International

‘Historic moment’ for people on the move, as UN agrees first-ever Global Compact on migration – UN News

The ICC Turns 20 – The Future of International Justice Amid Boundless Cruelty (Interview) – Human Rights Watch

Disney Will Produce 21 Short Films by Aspiring Female Filmmakers Around the World – Global Citizen

World Population Day: ‘A matter of human rights’ says UN – UN News

NATO Issues Strong Statement On Spending, Russia, Amid Discord And Trump Criticism – RFE/RL

Failure to educate girls could cost world $30 trillion – Reuters Continue reading

Why We Need to Stop Talking About ‘Killer Robots’ and Address the AI Backlash

By Lorna McGregor

This post originally appeared on EJIL: Talk!

In the field of artificial intelligence, the spectacle of the ‘killer robot’ looms large. In my work for the ESRC Human Rights, Big Data and Technology Project, I am often asked about what the ‘contemporary killer robot’ looks like and what it means for society. In this post, I offer some reflections on why I think the image of the ‘killer robot’ – once a mobiliser for dealing with autonomous weapons systems – is now narrowing and distorting the debate and taking us away from the broader challenges posed by artificial intelligence, particularly for human rights.

In order to address these challenges, I argue that we have to recognise the speed at which technology is developing. This requires us to be imaginative enough to predict and be ready to address the risks of new technologies ahead of their emergence. The example of self-driving cars is a good illustration of technology having arrived before regulatory issues have been resolved. To do otherwise means that we will be perpetually behind the state of technological development and regulating retrospectively. We therefore need to future-proof regulation, to the extent possible, which requires much more forward-thinking and prediction than we have engaged in so far. Continue reading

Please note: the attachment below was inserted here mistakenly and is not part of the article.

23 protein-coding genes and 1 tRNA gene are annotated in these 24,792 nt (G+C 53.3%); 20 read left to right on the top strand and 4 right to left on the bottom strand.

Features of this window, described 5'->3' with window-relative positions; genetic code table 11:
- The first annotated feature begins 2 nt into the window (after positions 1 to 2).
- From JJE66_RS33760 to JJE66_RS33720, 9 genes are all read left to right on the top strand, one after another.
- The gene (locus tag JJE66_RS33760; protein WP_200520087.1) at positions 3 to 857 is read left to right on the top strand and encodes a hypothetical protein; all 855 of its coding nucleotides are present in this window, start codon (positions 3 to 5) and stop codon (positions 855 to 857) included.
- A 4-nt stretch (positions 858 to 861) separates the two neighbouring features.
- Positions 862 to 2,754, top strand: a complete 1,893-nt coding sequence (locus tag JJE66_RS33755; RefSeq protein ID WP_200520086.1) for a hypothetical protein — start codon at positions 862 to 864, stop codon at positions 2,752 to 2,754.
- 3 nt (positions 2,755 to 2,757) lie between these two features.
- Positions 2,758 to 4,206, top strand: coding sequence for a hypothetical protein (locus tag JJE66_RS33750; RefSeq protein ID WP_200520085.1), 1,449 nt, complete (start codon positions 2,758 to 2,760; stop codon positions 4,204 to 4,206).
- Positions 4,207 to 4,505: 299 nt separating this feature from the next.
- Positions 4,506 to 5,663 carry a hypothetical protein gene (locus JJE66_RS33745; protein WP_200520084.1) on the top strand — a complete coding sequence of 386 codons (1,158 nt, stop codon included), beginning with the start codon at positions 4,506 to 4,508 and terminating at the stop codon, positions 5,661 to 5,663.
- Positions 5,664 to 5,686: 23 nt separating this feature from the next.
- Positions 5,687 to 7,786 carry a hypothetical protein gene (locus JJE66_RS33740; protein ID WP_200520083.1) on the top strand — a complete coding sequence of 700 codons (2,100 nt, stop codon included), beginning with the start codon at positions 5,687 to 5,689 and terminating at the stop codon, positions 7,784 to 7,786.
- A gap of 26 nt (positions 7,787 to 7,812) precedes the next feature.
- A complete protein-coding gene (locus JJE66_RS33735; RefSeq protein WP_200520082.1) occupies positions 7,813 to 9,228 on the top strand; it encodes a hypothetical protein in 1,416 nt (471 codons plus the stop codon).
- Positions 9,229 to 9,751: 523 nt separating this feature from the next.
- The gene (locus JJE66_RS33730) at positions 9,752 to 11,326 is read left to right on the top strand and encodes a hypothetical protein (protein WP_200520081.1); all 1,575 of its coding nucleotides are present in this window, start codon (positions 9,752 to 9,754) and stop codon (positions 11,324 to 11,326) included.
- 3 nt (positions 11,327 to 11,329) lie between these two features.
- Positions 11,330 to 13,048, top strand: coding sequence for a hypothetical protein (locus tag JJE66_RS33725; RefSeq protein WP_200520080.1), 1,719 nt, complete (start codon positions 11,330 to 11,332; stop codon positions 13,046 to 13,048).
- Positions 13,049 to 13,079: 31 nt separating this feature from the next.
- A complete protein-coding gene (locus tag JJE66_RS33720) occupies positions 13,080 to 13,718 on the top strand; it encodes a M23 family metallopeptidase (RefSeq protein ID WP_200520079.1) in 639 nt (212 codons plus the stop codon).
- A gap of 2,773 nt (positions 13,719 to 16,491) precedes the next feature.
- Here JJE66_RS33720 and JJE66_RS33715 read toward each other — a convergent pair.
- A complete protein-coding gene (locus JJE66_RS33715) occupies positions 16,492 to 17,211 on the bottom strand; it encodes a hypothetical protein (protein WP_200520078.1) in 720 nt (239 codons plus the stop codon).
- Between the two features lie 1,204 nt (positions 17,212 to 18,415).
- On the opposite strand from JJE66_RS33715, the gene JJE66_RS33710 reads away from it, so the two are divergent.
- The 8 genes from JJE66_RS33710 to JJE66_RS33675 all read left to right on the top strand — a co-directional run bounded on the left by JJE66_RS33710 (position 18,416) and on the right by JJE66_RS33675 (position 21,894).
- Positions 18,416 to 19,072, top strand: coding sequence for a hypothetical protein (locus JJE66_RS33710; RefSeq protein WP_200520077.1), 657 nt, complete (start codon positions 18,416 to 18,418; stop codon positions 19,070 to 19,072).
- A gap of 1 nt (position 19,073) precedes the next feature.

International Human Rights News: Weekly Roundup

By Manon ClayetteAyushi KalyanNina Giraudel, and Sweekruthi Keshavamurthy

Each week students at the University of Essex Human Rights Centre prepare an overview of the past week’s human rights related news stories from around the world.

International 

Dangers of poor quality health care revealed ‘in all countries’: WHO report – UN News 

The EU Parliament makes it clear — no deal for Azerbaijan unless it improves its rights record – Human Rights Watch 

Treaty prohibiting nuclear weapons marks first anniversary, but still lacks sufficient numbers to become law – UN News 

UN: Next week, world leaders have a chance to end child migration detention for good – Amnesty International    Continue reading

Quick Comment on UK Draft Data Retention and Acquisition Regulations 2018 and the definition of ‘serious crime’ for bulk surveillance powers

By Daragh Murray and Pete Fussey

The UK Government has published the Draft Data Retention and Acquisition Regulations 2018, which propose changes to the Investigatory Powers Act 2016 (IPA) and the Regulation of Investigatory Powers Act 2000 (RIPA). Both the IPA and RIPA provide a legal basis for Government surveillance, including bulk surveillance techniques.

The changes included in the draft were brought about, in large part, as a result of adverse findings by the Court of Justice of the European Union in the Watson case, which held that the EU Charter of Fundamental Rights:

…must be interpreted as precluding national legislation governing the protection and security of traffic and location data and, in particular, access of the competent national authorities to the retained data, where the objective pursued by that access, in the context of fighting crime, is not restricted solely to fighting serious crime, where access is not subject to prior review by a court or an independent administrative authority, and where there is no requirement that the data concerned should be retained within the European Union. (para 125)

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International Human Rights News: Weekly Roundup

By Besir OzbekAgathe ArtusÖvünç GüneşFrancesca Fazio

Each week students at the University of Essex Human Rights Centre prepare an overview of the past week’s human rights related news stories from around the world.

International

UN Human Rights Council: As US Retreats, Other Countries Need To Work Together in Defense of Human Rights – Human Rights Watch

Rise in number of children killed, maimed and recruited in conflict: UN report – UN News

The World Is Behind Target to Achieve the Global Goals by 2030 – Global Citizen

‘We must fight terrorism together’ without sacrificing legal and human rights, declares UN chief – UN News Continue reading